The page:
Hanging, Primary Position
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This lantern slide shows one man and two boys demonstrating the medical gymnastics technique of hanging in the primary position. The hands, separated by the breadth of the shoulders, grasp a bar, placed high so that the feet don't touch the ground. Although only the flexors of the fingers are contracted, the position is very tiring. Through considerable straining, especially in the thoracic region, it has a restraining effect upon respiration and the circulation of blood. According to Truls Johan Hartelius’ “Swedish Movements” (1896), the positions compounded from the hanging position are not numerous, and of these but few are useful in medical gymnastics. This lantern slide may have been used in the medical gymnastics class, which taught students how to treat "bad postural habits... deformities, kyphosis, lordosis, [and] scoliosis" with gymnastics. Practitioners also used this treatment "for infantile paralysis, for stiffened joints, for obesity, for constipation, for cardiac weakness and other ailments.”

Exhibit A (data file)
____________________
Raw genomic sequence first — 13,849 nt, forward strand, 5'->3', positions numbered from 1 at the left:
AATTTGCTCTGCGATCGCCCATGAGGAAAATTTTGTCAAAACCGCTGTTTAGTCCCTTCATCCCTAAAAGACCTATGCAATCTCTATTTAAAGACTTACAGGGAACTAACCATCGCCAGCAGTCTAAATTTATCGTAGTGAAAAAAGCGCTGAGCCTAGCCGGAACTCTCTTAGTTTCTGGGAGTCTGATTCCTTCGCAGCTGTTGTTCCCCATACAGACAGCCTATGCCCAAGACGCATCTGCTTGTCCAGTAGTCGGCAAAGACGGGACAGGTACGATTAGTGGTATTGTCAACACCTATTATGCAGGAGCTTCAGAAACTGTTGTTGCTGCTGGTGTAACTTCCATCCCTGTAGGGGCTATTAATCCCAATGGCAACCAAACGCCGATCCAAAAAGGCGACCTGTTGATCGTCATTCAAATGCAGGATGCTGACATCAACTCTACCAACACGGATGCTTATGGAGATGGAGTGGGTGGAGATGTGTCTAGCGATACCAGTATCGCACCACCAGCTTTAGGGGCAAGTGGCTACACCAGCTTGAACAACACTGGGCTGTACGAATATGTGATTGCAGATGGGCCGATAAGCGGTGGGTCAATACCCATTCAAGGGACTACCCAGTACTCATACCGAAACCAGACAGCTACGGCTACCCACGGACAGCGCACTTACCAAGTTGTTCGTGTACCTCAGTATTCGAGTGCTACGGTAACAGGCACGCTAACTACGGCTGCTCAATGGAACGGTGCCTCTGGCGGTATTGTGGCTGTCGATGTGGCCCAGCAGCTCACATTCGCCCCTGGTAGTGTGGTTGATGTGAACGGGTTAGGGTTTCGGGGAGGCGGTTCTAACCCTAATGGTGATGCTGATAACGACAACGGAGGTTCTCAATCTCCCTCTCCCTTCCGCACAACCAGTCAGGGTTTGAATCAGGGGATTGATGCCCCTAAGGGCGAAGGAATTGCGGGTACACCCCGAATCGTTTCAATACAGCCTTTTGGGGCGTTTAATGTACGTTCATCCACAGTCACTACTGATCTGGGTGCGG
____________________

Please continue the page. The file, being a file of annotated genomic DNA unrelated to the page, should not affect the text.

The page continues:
Text on border reads, "YMCA College Poly. Medical Gymnastics.
|Springfield College Archives and Special Collections|
|International Young Men's Christian Association Training School (Springfield, Mass.)|
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- Chicago citation style
- Hanging, Primary Position. 1905-1910. Retrieved from the Digital Public Library of America, http://cdm16122.contentdm.oclc.org/cdm/ref/collection/p15370coll2/id/3760. (Accessed June 24, 2018.)
- APA citation style
- (1905-1910) Hanging, Primary Position. Retrieved from the Digital Public Library of America, http://cdm16122.contentdm.oclc.org/cdm/ref/collection/p15370coll2/id/3760
- MLA citation style
- Retrieved from the Digital Public Library of America <http://cdm16122.contentdm.oclc.org/cdm/ref/collection/p15370coll2/id/3760>.